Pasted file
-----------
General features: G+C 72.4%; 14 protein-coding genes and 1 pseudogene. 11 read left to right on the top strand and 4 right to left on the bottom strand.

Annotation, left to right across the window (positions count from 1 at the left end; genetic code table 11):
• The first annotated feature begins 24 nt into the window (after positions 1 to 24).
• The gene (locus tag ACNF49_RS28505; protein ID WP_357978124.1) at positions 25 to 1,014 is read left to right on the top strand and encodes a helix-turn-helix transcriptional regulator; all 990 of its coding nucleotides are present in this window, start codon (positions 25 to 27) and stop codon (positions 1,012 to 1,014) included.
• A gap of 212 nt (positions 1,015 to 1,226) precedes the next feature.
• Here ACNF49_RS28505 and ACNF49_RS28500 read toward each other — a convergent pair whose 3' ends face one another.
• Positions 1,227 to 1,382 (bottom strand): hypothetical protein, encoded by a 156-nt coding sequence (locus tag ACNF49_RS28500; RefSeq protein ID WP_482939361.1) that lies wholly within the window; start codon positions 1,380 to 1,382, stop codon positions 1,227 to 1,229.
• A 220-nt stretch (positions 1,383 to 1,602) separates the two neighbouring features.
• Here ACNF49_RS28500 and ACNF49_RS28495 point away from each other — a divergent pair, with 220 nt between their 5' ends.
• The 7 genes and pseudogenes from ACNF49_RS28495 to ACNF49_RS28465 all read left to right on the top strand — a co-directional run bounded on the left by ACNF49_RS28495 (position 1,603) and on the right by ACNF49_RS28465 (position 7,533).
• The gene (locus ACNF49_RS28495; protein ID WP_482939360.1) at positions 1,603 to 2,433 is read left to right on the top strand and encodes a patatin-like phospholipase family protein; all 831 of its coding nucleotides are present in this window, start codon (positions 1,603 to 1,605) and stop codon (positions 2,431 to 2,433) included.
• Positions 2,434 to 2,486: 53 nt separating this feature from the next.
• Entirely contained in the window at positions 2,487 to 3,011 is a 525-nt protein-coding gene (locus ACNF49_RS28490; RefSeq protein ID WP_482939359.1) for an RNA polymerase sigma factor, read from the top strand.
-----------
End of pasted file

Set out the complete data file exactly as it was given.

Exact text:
General features: G+C 72.4%; 14 protein-coding genes and 1 pseudogene. 11 read left to right on the top strand and 4 right to left on the bottom strand.

Annotation, left to right across the window (positions count from 1 at the left end; genetic code table 11):
• The first annotated feature begins 24 nt into the window (after positions 1 to 24).
• The gene (locus tag ACNF49_RS28505; protein ID WP_357978124.1) at positions 25 to 1,014 is read left to right on the top strand and encodes a helix-turn-helix transcriptional regulator; all 990 of its coding nucleotides are present in this window, start codon (positions 25 to 27) and stop codon (positions 1,012 to 1,014) included.
• A gap of 212 nt (positions 1,015 to 1,226) precedes the next feature.
• Here ACNF49_RS28505 and ACNF49_RS28500 read toward each other — a convergent pair whose 3' ends face one another.
• Positions 1,227 to 1,382 (bottom strand): hypothetical protein, encoded by a 156-nt coding sequence (locus tag ACNF49_RS28500; RefSeq protein ID WP_482939361.1) that lies wholly within the window; start codon positions 1,380 to 1,382, stop codon positions 1,227 to 1,229.
• A 220-nt stretch (positions 1,383 to 1,602) separates the two neighbouring features.
• Here ACNF49_RS28500 and ACNF49_RS28495 point away from each other — a divergent pair, with 220 nt between their 5' ends.
• The 7 genes and pseudogenes from ACNF49_RS28495 to ACNF49_RS28465 all read left to right on the top strand — a co-directional run bounded on the left by ACNF49_RS28495 (position 1,603) and on the right by ACNF49_RS28465 (position 7,533).
• The gene (locus ACNF49_RS28495; protein ID WP_482939360.1) at positions 1,603 to 2,433 is read left to right on the top strand and encodes a patatin-like phospholipase family protein; all 831 of its coding nucleotides are present in this window, start codon (positions 1,603 to 1,605) and stop codon (positions 2,431 to 2,433) included.
• Positions 2,434 to 2,486: 53 nt separating this feature from the next.
• Entirely contained in the window at positions 2,487 to 3,011 is a 525-nt protein-coding gene (locus ACNF49_RS28490; RefSeq protein ID WP_482939359.1) for an RNA polymerase sigma factor, read from the top strand.